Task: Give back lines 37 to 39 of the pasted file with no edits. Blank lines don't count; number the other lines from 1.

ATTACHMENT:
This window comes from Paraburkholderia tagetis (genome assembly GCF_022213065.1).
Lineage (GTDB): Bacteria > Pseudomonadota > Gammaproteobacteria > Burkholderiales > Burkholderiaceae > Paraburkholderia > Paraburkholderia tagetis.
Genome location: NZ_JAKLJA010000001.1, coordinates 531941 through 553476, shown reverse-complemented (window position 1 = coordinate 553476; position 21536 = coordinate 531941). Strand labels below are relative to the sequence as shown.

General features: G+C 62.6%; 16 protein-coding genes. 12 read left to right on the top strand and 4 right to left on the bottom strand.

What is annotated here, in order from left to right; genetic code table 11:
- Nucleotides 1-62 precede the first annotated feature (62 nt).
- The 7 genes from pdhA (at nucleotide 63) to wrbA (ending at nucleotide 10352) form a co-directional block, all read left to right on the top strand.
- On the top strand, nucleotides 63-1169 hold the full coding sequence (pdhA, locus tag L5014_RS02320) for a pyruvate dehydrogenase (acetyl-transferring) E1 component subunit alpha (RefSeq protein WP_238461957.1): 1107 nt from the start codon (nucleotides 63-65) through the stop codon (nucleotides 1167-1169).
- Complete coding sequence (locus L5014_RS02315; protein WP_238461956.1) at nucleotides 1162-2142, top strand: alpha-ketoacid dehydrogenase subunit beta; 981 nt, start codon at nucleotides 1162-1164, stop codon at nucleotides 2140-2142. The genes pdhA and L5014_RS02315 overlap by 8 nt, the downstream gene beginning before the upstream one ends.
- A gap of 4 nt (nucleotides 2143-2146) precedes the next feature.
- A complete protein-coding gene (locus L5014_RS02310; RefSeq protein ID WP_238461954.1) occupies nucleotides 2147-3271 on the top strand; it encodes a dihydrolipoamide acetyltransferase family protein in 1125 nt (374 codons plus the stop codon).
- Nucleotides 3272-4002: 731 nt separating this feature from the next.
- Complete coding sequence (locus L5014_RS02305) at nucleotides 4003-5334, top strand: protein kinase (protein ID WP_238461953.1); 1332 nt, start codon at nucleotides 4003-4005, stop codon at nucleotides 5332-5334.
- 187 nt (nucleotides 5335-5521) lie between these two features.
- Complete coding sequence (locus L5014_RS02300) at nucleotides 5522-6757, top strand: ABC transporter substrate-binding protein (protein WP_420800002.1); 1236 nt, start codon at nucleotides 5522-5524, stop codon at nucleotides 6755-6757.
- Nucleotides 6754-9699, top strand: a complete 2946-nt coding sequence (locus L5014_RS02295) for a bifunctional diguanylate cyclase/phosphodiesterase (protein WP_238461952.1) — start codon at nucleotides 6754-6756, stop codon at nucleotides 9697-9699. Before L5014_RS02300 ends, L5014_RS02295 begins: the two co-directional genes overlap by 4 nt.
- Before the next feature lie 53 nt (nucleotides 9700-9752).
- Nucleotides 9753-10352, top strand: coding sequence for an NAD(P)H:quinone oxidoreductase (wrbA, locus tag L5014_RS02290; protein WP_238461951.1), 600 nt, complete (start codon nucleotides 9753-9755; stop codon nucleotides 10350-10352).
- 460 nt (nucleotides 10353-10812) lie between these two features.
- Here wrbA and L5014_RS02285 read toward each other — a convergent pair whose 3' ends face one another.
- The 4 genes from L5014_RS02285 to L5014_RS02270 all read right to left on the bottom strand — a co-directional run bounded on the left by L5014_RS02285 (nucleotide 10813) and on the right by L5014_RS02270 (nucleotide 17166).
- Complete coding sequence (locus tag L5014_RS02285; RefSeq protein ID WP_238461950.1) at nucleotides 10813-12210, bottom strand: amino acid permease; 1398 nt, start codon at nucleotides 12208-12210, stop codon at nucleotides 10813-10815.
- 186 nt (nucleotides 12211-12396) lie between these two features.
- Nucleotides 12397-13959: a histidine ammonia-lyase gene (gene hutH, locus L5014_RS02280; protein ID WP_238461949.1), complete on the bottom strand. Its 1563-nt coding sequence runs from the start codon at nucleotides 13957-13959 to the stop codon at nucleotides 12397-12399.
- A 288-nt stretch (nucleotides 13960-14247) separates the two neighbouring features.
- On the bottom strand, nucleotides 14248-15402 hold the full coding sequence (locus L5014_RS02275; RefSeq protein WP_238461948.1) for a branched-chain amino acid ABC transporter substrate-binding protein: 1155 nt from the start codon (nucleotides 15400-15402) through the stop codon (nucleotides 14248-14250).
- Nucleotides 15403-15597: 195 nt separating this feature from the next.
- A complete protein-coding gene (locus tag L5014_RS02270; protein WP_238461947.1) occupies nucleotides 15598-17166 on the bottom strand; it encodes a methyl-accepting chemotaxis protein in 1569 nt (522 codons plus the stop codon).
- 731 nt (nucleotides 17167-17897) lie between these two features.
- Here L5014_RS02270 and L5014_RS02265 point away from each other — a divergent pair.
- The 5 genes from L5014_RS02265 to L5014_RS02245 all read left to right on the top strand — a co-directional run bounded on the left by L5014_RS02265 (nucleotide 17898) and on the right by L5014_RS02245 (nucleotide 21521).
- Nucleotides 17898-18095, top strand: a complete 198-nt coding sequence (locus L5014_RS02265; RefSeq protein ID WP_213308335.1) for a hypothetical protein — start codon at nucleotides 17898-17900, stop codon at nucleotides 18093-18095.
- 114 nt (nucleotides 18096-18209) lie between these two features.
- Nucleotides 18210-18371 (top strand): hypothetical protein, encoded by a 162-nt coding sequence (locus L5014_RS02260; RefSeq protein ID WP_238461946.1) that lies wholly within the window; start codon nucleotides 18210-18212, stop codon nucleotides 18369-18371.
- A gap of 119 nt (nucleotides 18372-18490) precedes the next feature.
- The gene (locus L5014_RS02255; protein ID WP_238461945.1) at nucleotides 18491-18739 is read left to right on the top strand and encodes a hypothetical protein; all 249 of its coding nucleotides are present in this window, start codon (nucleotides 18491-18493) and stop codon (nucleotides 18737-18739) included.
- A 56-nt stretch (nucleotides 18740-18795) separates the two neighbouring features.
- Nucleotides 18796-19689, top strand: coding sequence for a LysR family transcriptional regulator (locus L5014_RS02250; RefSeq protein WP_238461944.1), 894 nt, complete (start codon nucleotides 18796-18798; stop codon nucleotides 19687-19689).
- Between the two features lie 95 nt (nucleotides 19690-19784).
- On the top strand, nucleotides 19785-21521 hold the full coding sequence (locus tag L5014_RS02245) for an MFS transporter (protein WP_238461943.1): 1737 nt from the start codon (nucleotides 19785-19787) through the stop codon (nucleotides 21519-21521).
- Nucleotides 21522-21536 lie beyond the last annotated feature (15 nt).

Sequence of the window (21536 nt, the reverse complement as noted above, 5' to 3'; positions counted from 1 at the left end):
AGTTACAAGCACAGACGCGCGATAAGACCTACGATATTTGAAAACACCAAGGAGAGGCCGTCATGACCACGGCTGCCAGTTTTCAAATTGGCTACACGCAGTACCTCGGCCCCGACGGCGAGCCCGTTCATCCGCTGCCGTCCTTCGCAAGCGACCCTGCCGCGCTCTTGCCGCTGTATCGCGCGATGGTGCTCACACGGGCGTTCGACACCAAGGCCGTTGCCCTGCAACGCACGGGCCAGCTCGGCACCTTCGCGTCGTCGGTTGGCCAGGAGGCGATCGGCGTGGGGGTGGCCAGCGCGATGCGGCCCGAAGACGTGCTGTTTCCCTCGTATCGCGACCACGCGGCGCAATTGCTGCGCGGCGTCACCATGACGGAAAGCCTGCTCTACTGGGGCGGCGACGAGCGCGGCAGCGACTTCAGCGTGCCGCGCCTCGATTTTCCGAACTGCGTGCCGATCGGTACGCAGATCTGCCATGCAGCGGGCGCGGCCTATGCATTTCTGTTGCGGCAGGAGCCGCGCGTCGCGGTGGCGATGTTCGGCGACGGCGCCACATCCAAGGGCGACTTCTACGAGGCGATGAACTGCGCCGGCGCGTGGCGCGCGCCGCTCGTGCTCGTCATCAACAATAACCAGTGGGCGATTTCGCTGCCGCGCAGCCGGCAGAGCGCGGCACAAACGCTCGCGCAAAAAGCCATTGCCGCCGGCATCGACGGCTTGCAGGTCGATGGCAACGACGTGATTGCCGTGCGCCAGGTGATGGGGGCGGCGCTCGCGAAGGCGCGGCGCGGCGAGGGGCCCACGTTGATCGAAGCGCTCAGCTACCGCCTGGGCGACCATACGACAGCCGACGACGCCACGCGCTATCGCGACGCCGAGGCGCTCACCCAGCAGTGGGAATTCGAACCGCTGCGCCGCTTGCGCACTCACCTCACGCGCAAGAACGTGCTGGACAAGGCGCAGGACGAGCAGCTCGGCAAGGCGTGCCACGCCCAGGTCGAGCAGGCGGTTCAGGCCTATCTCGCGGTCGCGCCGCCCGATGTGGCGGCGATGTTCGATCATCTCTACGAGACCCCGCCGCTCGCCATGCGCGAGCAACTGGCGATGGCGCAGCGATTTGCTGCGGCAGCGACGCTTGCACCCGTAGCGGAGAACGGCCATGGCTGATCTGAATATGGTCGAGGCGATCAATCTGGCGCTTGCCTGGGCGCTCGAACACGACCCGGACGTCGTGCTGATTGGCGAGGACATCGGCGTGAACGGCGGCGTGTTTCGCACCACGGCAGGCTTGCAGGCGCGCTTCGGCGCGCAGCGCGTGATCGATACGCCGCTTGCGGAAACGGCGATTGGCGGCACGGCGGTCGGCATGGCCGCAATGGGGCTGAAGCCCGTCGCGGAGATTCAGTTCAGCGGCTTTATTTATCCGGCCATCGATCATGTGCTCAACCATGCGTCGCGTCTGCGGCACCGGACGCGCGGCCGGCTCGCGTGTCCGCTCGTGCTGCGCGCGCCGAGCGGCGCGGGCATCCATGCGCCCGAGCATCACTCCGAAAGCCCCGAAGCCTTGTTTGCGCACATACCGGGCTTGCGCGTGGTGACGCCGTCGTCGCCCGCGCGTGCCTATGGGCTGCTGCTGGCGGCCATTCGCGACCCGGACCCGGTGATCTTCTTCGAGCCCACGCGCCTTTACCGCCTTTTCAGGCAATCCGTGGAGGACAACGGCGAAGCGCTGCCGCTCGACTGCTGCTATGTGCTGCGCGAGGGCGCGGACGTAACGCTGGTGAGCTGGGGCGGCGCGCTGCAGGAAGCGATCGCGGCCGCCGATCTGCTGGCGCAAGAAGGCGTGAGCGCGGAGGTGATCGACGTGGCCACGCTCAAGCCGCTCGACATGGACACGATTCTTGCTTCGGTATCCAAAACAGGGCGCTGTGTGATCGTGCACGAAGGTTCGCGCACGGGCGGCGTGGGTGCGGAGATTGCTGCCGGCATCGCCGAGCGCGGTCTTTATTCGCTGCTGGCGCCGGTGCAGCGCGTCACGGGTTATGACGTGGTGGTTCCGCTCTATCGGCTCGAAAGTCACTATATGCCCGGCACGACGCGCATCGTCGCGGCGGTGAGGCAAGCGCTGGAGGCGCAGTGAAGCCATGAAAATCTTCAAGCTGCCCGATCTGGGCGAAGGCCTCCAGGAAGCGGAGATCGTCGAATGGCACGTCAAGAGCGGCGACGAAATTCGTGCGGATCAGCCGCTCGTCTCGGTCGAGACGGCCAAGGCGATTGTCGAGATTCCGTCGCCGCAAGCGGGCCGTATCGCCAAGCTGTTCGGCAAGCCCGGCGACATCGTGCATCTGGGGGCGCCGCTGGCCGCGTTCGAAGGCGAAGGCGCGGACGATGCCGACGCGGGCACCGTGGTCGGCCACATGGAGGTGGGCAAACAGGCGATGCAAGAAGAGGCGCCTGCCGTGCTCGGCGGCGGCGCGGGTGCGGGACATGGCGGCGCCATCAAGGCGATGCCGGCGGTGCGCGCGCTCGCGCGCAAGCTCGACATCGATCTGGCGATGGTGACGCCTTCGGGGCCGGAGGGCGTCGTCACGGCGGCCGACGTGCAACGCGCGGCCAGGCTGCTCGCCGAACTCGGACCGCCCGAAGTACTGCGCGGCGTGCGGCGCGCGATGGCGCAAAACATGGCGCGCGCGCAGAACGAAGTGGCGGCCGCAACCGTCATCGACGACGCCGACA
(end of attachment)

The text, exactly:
- A 56-nt stretch (nucleotides 18740-18795) separates the two neighbouring features.
- Nucleotides 18796-19689, top strand: coding sequence for a LysR family transcriptional regulator (locus L5014_RS02250; RefSeq protein WP_238461944.1), 894 nt, complete (start codon nucleotides 18796-18798; stop codon nucleotides 19687-19689).
- Between the two features lie 95 nt (nucleotides 19690-19784).